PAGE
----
Other names, or name-sounds, crop up with frequency, too. I adore Lloyd Alexander’s Princess Eilonwy (I think the E and the I look ugly next to each other, especially with that W showing up so soon after (W is just an ugly-looking letter anyway), which is one reason why I never considered Eilonwy as a name for Joy or Grace, but the sound of the name – Aye-LON-Wee – is pure music). I love JRR Tolkien’s Eowyn as well (though the E-O-W is even uglier to look at than E-I…W), and have found myself using very similar names in many of my stories. I have an Eilwen in one, her daughter Eirlys in another (plotted but not written). I’ve used Owen, Will, Gwen, in several of my non-fantasy stories. And I have yet to write this character, but I love the name Telyn and am eagerly waiting for the right story to put her in.

I sat down and analyzed Wings of Song the other day and realized it pretty much needed to be torn apart and begun again. Part of that tearing apart meant changing my main protagonist’s name. So much of her character was bound up in her name. If she needed a different personality, she needed a different name. I wanted this new heroine to be a combination of two previously-written protags: one named Meggie, one Gwen. At first I thought I wanted a name that preserved that middle “eh” sound, but in the end (and it was surprisingly difficult), I went with something entirely different.

And it’s working.

Poor Carl – I used to scare him half to death when we’d be driving along in the car, talking of something completely different, and I’d suddenly fire off: “What do you think of ___ for a name?” “Are you pregnant?” he’d howl.

He’s since learned to just roll with it. He married a person with an endless fascination for names, how they look, how they sound, what sort of associations they conjure up in people’s minds, all that. When I did get pregnant, and we finally did start talking names for real, I couldn’t settle down to think about anything in the pregnancy seriously until we had decided on names. (Joy and Grace, for newer readers, are not their real names. I decided when Joy was a baby that I could use photos OR real names, but not both, and at that point I went with photos. As they’re getting older and their faces are getting more recognizable, I’m starting to rethink even that policy. We’ll see.) And even though we didn’t use the boy name we had chosen for Joy, I couldn’t consider that name (Evan, by the way) for Grace. That was Joy’s-boy-name. Grace (of course, at the time we were discussing names, we didn’t know she was a girl) needed her own unique boy-name (she would have been Tristan, if you’re curious).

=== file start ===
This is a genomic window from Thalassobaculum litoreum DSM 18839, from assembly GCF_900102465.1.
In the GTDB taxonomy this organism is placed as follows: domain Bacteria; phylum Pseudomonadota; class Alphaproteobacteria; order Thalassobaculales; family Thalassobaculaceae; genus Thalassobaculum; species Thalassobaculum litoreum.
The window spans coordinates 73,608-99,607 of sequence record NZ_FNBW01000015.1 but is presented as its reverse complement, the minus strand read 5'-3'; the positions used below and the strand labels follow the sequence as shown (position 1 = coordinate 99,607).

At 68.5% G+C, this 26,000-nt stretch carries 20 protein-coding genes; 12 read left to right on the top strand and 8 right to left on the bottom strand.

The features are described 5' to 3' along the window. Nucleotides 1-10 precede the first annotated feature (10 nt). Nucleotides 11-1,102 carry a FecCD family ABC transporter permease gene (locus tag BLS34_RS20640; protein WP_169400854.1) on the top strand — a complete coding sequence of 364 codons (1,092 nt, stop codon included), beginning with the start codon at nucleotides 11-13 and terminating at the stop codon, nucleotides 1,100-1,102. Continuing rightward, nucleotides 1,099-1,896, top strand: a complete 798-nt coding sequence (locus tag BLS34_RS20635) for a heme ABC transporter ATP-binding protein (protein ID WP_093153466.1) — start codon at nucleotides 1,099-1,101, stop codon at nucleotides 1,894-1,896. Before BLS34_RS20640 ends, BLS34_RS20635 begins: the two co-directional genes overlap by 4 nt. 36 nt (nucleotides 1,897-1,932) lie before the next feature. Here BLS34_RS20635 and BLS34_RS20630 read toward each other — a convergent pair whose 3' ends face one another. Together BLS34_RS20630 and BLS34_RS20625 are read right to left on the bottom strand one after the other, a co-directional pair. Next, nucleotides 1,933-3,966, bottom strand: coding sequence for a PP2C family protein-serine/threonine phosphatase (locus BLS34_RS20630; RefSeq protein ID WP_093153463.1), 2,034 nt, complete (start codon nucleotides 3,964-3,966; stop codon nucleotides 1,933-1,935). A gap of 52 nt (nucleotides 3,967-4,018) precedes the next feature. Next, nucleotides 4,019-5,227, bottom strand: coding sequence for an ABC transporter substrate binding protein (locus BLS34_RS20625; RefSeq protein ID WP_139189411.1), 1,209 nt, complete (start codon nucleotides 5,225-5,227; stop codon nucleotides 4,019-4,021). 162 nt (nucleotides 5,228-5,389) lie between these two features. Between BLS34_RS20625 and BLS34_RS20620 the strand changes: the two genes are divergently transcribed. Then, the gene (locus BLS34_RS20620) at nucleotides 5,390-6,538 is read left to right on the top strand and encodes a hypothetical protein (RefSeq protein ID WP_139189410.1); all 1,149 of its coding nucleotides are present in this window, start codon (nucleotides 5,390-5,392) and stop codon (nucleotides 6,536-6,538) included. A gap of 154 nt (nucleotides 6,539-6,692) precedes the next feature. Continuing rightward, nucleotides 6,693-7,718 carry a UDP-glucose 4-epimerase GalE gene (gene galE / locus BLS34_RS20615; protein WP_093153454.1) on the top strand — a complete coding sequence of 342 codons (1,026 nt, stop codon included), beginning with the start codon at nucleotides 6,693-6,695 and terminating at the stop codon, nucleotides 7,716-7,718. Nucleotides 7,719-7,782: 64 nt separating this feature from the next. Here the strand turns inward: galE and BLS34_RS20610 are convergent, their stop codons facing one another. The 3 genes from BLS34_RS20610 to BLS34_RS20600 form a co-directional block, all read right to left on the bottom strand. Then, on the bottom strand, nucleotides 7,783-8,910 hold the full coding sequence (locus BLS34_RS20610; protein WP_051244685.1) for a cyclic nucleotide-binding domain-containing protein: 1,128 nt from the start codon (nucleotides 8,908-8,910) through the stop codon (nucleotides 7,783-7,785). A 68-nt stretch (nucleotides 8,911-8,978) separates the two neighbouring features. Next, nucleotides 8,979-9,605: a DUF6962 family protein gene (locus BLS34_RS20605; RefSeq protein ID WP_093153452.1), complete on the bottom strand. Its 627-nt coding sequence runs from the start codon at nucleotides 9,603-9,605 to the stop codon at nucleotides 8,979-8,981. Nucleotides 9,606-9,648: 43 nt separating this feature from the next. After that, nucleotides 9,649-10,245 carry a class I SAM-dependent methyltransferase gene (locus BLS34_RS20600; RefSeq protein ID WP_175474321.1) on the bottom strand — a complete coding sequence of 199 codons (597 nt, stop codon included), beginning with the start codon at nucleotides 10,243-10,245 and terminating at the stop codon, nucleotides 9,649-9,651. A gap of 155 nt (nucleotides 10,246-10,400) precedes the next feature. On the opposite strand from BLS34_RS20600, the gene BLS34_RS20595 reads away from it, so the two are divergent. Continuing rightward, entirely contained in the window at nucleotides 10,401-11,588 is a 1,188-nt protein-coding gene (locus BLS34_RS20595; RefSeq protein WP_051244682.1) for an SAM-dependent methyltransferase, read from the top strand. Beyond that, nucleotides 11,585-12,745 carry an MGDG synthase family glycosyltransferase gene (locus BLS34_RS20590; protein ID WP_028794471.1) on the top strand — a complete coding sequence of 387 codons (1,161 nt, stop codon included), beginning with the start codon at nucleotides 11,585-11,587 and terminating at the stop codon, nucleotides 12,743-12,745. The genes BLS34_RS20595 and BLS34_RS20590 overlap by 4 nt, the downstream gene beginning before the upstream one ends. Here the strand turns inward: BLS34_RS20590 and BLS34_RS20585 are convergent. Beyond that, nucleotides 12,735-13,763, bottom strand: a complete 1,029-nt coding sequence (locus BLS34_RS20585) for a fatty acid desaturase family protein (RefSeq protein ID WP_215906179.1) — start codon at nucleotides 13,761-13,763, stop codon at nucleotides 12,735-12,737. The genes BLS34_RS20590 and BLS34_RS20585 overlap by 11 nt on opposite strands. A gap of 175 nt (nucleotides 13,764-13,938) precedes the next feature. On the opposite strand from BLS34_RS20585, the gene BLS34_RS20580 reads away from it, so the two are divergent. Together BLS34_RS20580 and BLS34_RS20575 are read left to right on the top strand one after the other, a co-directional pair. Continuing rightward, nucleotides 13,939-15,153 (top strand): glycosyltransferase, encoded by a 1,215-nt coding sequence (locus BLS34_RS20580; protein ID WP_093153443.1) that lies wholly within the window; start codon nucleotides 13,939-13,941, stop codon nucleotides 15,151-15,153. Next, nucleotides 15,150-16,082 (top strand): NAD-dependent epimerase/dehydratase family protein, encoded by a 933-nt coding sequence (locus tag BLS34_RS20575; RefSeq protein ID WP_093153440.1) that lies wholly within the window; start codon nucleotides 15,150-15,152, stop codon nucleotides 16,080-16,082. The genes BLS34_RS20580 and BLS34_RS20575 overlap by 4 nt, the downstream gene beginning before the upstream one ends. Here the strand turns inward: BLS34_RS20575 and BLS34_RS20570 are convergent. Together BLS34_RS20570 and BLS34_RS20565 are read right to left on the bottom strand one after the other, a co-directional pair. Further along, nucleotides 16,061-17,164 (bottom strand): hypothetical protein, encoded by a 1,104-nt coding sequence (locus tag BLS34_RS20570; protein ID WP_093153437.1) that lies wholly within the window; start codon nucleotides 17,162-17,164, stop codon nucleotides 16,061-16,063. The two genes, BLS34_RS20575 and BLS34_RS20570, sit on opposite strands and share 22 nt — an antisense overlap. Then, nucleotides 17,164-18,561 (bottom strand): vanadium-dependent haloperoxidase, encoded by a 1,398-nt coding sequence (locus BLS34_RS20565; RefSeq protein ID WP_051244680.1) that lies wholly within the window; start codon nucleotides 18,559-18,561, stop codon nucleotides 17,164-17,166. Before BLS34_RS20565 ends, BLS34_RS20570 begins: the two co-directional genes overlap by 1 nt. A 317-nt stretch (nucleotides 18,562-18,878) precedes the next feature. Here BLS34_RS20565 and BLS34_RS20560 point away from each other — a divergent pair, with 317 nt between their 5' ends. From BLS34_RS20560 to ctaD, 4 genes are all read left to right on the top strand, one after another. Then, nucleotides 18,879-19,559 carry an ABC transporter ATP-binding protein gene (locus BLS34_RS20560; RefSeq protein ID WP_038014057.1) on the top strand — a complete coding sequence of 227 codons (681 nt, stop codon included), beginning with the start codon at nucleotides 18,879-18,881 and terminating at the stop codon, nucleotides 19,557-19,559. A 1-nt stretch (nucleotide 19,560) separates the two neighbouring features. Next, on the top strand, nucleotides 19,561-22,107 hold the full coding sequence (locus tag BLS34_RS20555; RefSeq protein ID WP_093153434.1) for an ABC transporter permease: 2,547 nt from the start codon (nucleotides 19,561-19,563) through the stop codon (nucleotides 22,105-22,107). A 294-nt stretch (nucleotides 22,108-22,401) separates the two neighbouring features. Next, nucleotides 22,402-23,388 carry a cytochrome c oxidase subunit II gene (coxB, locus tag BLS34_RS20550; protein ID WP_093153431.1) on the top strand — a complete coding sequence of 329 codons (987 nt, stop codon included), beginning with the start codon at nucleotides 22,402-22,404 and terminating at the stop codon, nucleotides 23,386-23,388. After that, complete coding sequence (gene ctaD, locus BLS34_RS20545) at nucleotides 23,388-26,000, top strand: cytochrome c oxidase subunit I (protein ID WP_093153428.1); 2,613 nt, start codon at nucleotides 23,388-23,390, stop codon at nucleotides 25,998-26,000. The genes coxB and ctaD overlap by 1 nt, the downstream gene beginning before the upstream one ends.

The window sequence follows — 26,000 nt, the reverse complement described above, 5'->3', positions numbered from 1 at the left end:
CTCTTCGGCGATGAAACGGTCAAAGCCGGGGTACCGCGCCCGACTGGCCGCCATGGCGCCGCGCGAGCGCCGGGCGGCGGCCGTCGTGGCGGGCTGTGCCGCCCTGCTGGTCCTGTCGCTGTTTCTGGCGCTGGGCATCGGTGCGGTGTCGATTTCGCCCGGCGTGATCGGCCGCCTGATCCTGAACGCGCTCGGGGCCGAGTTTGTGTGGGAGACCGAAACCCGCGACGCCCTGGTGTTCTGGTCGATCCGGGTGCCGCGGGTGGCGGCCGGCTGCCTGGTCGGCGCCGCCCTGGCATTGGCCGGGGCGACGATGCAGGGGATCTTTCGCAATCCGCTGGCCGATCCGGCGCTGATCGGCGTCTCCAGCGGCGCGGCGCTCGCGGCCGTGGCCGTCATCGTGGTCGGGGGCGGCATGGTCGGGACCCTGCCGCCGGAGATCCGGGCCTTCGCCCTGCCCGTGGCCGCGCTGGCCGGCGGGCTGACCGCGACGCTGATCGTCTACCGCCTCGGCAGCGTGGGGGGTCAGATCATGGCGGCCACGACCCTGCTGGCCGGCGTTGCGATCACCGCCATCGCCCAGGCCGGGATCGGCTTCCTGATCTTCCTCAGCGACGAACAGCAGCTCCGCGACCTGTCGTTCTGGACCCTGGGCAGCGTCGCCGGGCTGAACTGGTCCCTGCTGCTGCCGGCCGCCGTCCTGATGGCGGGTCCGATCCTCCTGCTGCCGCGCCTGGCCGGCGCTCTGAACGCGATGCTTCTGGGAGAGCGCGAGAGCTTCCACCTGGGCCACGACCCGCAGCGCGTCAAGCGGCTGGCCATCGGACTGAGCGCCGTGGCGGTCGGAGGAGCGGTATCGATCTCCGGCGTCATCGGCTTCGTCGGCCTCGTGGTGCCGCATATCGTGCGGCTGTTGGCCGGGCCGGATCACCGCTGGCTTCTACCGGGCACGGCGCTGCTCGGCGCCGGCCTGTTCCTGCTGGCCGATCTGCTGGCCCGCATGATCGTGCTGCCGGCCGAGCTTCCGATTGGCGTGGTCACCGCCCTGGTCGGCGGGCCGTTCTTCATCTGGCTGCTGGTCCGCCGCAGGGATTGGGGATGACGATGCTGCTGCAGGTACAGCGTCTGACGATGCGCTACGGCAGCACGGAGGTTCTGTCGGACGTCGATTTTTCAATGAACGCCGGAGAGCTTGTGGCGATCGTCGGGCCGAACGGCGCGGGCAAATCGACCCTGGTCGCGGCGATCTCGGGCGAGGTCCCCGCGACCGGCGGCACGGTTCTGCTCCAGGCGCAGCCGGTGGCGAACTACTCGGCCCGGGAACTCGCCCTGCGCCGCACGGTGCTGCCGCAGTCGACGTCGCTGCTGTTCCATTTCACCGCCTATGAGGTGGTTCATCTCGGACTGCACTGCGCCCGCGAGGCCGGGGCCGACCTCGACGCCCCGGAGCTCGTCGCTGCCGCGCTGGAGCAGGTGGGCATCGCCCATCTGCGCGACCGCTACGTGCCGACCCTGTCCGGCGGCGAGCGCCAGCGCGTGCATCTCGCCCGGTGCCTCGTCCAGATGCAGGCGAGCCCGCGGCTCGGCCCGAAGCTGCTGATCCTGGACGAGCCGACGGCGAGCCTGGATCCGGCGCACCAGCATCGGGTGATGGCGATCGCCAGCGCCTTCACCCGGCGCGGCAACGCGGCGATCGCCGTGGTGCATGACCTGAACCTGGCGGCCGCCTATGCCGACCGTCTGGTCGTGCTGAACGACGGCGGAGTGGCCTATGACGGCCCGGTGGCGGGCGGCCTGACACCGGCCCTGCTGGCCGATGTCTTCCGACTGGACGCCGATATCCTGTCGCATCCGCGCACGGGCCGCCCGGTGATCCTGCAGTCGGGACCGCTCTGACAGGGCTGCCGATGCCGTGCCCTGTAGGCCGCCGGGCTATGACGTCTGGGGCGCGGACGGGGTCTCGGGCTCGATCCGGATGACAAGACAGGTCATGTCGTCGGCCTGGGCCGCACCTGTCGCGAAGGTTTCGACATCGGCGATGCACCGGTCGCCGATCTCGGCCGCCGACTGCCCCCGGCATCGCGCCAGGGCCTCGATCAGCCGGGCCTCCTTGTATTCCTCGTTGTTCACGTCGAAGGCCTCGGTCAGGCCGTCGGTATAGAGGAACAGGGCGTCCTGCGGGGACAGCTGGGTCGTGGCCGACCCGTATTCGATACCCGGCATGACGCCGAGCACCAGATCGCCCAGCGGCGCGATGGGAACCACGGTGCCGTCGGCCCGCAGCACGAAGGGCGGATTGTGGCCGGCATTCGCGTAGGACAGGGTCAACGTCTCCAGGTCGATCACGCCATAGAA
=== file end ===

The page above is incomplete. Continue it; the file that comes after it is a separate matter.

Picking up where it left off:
What about you? Are names something that fascinate you, or are they just convenient handles for keeping people and characters from getting confused? Do you find yourself drawn to similar-sounding names without even realizing it, or re-using one name across many different stories? And which is more important to you, a name that looks beautiful written, or sounds beautiful spoken?

1920s, characters, families, research, world-building

Welcome to Stanbury

Hello! Welcome to Stanbury, ancestral home of the Whitney family. Come right in! Let’s use the side entrance; it seems more friendly, doesn’t it?

Maia used to swing on the gate when she was a child. It drove her mother mad, of course, but she loved the freedom of swinging combined with the ability to see the world passing by on the road. Even if “the world” were usually only a few stray escaped sheep.

Mind your step here. You wouldn’t want to trip on these stairs. Ouch!

Shall we pop into the kitchen a moment? Mrs Humphrey won’t mind. If we’re lucky, she’ll even give us a cup of tea (and possibly a slice of fresh-baked bread).

The sitting room gets marvelous light, wouldn’t you agree?

Mrs Whitney says it’s terribly draughty, though.

Yes, the bathroom is rather small. But so elegantly decorated! Ellie insisted on that.

The Whitneys are so very proud of this room, an addition the current Mr Whitney had built after he was married (but before the War, naturally. One doesn’t indulge in unnecessary expenditures in this day and age. Have you heard that they had to sell the London house? Terrible shame, but one can one do? Mr Whitney was only thankful to be able to hold onto Stanbury).

And here we are back onto the grounds! Sorry we couldn’t take more of a detailed tour, but really, it is terribly gauche to peek into people’s lives too much, don’t you agree? Besides, you wouldn’t have wanted to see Ellie or Merry’s bedrooms, believe me. They are a terrible mess, especially since Merry keeps chasing away all the maids with her Socialistic notions.

I hope you enjoyed the tour! Stanbury might not be the grandest showplace of the county, but the local folk are proud of it all the same. After all, as Maia says, it has character, and that’s even better than impressiveness.

All pictures are, in reality, of the Old Vicarage in Croxton Kerrial, Leicestershire. I love real estate websites for finding house inspirations.